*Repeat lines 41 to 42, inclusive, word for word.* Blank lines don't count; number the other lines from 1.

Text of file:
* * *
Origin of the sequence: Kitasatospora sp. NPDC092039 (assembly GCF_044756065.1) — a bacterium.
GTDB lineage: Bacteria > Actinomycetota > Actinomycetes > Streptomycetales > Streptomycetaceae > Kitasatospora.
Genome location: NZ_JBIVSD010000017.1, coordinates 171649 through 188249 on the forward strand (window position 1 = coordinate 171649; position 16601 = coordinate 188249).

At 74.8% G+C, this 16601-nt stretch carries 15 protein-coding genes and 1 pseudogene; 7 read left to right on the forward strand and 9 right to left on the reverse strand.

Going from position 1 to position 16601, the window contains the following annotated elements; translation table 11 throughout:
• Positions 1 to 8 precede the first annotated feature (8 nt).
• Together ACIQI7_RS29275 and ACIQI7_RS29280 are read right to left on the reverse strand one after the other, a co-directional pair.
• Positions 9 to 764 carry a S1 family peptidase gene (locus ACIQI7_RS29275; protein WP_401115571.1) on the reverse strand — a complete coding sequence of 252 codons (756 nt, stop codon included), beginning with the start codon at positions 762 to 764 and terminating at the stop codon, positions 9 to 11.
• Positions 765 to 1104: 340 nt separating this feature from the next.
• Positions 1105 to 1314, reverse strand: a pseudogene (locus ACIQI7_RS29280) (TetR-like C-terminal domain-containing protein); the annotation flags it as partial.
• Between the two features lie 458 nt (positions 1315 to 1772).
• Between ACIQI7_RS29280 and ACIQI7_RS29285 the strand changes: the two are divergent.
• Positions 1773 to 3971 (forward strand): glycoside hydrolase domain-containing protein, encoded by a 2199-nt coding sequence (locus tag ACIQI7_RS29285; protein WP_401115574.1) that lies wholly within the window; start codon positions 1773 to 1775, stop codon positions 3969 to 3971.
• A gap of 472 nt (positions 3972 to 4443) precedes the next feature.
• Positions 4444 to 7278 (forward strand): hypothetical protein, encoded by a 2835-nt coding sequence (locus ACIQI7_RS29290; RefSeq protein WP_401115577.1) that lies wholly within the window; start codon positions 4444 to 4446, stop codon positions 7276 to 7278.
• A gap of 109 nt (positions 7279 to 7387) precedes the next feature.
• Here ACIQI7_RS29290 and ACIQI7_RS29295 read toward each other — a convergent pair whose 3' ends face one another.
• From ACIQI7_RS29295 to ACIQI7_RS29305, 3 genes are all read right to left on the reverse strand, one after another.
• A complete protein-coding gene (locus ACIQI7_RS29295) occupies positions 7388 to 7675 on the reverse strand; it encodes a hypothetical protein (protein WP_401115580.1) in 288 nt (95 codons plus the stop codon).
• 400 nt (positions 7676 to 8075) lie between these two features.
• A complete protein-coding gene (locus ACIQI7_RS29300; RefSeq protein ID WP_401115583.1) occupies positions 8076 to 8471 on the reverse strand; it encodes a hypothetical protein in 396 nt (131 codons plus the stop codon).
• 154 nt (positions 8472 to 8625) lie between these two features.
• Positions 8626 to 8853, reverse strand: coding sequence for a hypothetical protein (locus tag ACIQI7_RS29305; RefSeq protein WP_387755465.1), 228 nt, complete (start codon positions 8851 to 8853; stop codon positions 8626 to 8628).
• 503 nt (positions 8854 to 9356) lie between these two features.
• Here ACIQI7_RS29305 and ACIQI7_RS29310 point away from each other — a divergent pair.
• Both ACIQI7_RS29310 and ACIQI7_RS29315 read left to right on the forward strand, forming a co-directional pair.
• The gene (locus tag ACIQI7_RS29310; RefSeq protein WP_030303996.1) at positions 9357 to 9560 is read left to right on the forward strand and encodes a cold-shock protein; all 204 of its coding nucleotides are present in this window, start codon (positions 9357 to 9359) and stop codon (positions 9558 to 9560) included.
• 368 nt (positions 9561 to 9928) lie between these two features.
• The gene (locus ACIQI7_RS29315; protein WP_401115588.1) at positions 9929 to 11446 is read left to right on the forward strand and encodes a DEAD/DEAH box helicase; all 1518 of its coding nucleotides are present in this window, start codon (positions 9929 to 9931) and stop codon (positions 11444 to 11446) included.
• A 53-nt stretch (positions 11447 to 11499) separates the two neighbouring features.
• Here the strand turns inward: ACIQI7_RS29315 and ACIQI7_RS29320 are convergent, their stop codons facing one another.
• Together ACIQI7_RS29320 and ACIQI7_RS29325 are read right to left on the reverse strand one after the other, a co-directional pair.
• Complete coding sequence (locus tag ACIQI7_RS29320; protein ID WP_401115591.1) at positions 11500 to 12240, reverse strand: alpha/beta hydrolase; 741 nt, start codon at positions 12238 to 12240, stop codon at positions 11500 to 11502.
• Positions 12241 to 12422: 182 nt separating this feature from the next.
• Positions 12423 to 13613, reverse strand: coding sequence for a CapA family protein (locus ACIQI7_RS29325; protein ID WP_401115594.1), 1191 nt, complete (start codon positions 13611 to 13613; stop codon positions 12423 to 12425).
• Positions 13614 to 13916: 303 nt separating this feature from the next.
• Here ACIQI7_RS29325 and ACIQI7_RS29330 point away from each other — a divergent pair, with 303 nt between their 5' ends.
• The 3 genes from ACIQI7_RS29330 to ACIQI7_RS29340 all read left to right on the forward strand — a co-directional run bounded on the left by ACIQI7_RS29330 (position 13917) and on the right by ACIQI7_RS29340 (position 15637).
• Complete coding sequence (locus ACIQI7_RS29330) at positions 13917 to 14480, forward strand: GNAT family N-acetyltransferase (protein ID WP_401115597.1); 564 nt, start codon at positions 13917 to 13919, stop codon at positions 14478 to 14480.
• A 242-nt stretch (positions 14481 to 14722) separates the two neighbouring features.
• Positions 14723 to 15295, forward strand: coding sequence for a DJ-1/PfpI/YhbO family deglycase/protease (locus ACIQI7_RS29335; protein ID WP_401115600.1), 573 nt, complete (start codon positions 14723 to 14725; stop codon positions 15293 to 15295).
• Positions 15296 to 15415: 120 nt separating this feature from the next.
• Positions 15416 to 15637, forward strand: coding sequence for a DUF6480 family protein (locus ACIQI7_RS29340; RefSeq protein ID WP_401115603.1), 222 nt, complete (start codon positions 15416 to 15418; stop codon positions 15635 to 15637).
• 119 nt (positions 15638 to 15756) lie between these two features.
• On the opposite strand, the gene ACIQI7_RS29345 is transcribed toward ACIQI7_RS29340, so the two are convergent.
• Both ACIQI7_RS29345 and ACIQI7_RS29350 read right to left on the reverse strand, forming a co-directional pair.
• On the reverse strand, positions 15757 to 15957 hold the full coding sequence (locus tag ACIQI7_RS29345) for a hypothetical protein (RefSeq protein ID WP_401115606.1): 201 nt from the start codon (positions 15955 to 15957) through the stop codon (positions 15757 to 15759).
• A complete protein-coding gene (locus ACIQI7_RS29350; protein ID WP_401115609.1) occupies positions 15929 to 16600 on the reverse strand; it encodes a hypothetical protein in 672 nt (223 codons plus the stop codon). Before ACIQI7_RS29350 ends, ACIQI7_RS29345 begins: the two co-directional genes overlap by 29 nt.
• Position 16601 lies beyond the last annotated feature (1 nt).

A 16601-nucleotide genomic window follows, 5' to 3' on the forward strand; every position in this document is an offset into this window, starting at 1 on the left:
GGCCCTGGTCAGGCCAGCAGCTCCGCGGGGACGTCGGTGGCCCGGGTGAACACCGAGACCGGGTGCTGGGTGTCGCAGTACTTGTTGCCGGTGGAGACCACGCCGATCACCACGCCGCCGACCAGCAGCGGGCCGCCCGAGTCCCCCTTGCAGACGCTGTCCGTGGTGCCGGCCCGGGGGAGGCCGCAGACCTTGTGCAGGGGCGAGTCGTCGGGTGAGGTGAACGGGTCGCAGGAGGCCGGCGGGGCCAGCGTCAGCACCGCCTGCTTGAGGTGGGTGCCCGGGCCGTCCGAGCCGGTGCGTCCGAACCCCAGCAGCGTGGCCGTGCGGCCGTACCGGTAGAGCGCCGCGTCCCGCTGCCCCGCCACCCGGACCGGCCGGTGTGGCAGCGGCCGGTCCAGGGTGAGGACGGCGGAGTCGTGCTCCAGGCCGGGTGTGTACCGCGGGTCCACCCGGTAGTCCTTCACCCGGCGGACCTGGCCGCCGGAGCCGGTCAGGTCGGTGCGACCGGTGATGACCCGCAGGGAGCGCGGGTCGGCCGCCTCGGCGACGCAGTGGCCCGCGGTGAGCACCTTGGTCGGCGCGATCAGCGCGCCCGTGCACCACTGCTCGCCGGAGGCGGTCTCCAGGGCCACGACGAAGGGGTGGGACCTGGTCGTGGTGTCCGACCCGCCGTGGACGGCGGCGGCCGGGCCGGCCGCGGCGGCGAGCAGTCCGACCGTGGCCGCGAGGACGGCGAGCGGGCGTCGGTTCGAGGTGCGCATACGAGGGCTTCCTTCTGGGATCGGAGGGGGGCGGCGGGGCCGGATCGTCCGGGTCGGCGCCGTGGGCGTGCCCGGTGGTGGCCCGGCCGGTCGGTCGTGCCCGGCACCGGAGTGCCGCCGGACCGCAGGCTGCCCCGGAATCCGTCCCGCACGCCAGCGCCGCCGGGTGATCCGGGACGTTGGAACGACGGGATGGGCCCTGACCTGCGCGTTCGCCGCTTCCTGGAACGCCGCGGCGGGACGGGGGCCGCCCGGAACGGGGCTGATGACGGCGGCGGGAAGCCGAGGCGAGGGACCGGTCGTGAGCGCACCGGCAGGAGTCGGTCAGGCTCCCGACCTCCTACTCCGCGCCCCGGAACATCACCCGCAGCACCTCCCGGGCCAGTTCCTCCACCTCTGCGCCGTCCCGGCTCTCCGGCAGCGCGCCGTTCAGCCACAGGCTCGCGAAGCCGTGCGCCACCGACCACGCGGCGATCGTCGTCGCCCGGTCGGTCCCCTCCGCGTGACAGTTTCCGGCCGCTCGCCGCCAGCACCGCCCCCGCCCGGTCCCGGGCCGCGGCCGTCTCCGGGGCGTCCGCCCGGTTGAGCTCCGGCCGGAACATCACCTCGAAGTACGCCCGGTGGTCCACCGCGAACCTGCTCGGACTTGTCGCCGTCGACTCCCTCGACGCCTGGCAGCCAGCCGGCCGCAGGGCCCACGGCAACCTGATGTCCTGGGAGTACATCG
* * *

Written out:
• Positions 14723 to 15295, forward strand: coding sequence for a DJ-1/PfpI/YhbO family deglycase/protease (locus ACIQI7_RS29335; protein ID WP_401115600.1), 573 nt, complete (start codon positions 14723 to 14725; stop codon positions 15293 to 15295).
• Positions 15296 to 15415: 120 nt separating this feature from the next.